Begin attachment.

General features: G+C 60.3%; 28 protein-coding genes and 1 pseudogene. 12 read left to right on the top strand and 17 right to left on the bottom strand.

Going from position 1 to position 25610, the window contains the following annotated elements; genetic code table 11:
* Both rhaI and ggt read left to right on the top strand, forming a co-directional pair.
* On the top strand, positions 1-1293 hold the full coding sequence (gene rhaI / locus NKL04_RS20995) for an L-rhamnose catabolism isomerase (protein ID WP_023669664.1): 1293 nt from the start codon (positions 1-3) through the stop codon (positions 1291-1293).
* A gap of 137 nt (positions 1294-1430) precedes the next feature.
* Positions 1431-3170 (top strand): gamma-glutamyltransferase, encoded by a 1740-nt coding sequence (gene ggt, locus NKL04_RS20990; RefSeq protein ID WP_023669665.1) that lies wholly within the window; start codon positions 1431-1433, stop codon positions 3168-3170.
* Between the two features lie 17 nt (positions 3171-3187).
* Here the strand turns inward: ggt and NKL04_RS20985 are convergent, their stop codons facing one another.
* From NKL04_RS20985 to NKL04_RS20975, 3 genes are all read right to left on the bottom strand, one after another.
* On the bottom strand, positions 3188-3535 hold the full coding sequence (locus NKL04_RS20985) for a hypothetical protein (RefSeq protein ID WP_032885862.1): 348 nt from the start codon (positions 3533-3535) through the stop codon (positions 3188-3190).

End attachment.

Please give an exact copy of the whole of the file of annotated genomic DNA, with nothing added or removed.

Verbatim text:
General features: G+C 60.3%; 28 protein-coding genes and 1 pseudogene. 12 read left to right on the top strand and 17 right to left on the bottom strand.

Going from position 1 to position 25610, the window contains the following annotated elements; genetic code table 11:
* Both rhaI and ggt read left to right on the top strand, forming a co-directional pair.
* On the top strand, positions 1-1293 hold the full coding sequence (gene rhaI / locus NKL04_RS20995) for an L-rhamnose catabolism isomerase (protein ID WP_023669664.1): 1293 nt from the start codon (positions 1-3) through the stop codon (positions 1291-1293).
* A gap of 137 nt (positions 1294-1430) precedes the next feature.
* Positions 1431-3170 (top strand): gamma-glutamyltransferase, encoded by a 1740-nt coding sequence (gene ggt, locus NKL04_RS20990; RefSeq protein ID WP_023669665.1) that lies wholly within the window; start codon positions 1431-1433, stop codon positions 3168-3170.
* Between the two features lie 17 nt (positions 3171-3187).
* Here the strand turns inward: ggt and NKL04_RS20985 are convergent, their stop codons facing one another.
* From NKL04_RS20985 to NKL04_RS20975, 3 genes are all read right to left on the bottom strand, one after another.
* On the bottom strand, positions 3188-3535 hold the full coding sequence (locus NKL04_RS20985) for a hypothetical protein (RefSeq protein ID WP_032885862.1): 348 nt from the start codon (positions 3533-3535) through the stop codon (positions 3188-3190).